“emotional or intimate home, local homeland, place where one grew up, place of belonging, one’s native region, local community.” (xvi)
By focusing on how people who have been forcibly displaced relate to the land that they left and highlighting local customs that are enacted and beliefs held, Halilovich is able to trouble the notion of these static, homogenous ethnic blocs. This refocusing on the local also allowed Halilovich to reconsider how displaced people interact with their country of origin and diasporic communities are established. Rather than mourning the loss of their country or nation state or establishing communities along fixed ethno-national lines, he found that people longed to recreate their local area. The diasporic communities that he worked with were formed around regions of Bosnia, such as the Podrinje region, they spoke local dialects and tended to continue to observe local customs. This came to be referred to as trans-localism, as opposed to trans-nationalism, which theorised the establishment of communities along national lines.
The continued challenge to nationalistic thought is further explored in how memory and memorials are used by officials. Halilovich looks at examples in which the memory of atrocities and people’s pain has been appropriated, rewritten or denied for political gain. This abuse of memory and memorials is not limited to one ethno-nationalist group. Examples are given of how the government of Republika Srpska has rewritten history, denying the suffering and killing that happened at particular sites. Within Sarajevo it is suggested that the memory of the resistance and resistance fighters has been ‘Islamised’ and the annual memorial to mark the Srebrenica genocide has been turned into a ‘genocide festival’, used by a variety of national and international politicians.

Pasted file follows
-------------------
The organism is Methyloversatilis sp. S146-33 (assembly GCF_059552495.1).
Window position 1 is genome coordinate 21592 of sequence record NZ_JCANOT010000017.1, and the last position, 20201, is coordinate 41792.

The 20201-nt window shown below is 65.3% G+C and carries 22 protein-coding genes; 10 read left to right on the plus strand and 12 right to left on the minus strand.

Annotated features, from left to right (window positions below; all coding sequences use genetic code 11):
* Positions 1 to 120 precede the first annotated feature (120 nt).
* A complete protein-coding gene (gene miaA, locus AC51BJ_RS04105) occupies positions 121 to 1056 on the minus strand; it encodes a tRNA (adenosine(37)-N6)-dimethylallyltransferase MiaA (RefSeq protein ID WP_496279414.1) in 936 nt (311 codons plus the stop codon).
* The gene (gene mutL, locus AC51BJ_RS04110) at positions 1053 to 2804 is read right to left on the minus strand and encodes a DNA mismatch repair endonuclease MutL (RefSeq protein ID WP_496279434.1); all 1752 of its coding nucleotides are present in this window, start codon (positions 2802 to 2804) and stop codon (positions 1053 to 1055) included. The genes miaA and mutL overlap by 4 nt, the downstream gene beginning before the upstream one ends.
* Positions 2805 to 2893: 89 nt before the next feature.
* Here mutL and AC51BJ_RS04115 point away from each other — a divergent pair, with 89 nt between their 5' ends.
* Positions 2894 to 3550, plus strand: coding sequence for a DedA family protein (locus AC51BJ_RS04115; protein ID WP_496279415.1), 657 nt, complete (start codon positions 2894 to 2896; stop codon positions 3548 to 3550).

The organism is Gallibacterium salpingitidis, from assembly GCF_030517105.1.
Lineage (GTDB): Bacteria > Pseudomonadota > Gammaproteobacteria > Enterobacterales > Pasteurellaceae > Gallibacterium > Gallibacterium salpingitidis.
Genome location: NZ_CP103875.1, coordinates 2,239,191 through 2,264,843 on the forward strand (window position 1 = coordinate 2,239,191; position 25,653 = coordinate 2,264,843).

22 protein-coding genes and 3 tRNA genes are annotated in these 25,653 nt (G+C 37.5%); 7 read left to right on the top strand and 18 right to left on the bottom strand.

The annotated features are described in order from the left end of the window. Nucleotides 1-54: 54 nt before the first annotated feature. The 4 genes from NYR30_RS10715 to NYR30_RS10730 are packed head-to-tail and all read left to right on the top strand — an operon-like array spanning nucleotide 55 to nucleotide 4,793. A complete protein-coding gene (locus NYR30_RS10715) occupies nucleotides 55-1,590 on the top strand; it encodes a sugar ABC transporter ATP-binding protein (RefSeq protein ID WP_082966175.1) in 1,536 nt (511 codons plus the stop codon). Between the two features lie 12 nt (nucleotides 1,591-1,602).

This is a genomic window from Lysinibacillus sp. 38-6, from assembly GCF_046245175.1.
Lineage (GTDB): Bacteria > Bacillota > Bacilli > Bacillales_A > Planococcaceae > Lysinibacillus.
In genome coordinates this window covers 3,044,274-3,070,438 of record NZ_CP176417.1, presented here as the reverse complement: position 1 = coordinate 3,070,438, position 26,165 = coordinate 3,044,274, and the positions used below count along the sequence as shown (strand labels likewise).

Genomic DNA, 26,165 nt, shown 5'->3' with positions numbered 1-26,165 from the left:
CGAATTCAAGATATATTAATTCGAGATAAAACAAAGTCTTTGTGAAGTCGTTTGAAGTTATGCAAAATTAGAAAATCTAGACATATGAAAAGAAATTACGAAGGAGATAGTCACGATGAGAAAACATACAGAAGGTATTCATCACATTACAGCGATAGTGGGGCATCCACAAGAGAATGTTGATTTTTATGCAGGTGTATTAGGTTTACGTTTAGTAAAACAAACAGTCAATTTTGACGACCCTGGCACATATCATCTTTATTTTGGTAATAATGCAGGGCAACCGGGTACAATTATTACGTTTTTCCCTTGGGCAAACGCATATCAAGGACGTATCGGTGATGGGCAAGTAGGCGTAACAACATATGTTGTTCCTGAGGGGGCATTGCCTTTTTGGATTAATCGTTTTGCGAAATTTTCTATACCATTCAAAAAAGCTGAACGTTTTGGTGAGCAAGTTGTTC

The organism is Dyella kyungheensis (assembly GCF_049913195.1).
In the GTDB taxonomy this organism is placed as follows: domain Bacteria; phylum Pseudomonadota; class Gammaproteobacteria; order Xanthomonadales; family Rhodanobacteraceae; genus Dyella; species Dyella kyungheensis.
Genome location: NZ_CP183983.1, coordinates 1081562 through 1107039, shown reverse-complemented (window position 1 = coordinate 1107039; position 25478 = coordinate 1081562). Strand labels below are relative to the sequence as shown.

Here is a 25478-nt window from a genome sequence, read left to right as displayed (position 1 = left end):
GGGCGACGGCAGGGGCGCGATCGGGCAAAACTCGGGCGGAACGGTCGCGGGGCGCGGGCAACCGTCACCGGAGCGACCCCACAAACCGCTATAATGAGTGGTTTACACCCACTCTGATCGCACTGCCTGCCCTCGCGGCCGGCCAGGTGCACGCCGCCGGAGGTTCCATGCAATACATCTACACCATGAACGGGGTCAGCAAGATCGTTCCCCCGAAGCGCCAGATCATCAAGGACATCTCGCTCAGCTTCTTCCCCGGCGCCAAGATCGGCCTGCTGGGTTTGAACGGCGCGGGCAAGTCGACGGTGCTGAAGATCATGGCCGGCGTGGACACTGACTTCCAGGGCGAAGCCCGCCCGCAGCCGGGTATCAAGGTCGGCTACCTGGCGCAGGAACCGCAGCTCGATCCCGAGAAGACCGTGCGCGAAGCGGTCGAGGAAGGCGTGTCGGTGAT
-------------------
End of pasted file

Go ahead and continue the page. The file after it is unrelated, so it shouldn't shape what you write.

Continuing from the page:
In the face of this official (mis)use of memory, Halilovich suggests that there is a counterforce or resistance that can be found when talking to and engaging with local people. In his interviews he found evidence of what he refers to as ‘popular memory’ (following Foucault’s theories), which was found to resist fixed, generic or nationalist narratives. My favourite example of popular memory is the statue of Bruce Lee erected in Mostar in reaction to the building and proliferation of religious statues that had strong ethno-nationalist attachments.
Halilovich dedicates a chapter to considering the gendered nature of the statistics and measurements of the official records of forced displacement, something that is often ignored. While this is positive, the inclusion of these considerations as an autonomous chapter feels a little like an afterthought (particularly as it is the final chapter before the conclusion). It also highlighted how uncritical he had been about ‘popular memory’, which while resisting ethno-nationalistic claims continued to maintain exclusionary gendered boundaries.
In June the United Nations Refugee Agency (UNHCR) published a report stating that at the close of 2012 there were 45.2 million people that the UNHCR considered to be forcibly displaced. This counted refugees who left their country of origin as well as internally displaced people who had left their home, but remained within the borders of ‘their’ country. So although Halilovich’s book focuses on the experiences, memories and sense of identity of people who were forcibly displaced in the 1992-1995 Bosnian war, the theoretical insights on offer could be considered to be much more widely applicable.
Joe Laking studied MSc Gender and Social Policy at the London School of Economics, graduating in 2010. He is now studying for an MA in Social Work at Goldsmiths, University of London. Read reviews by Joe.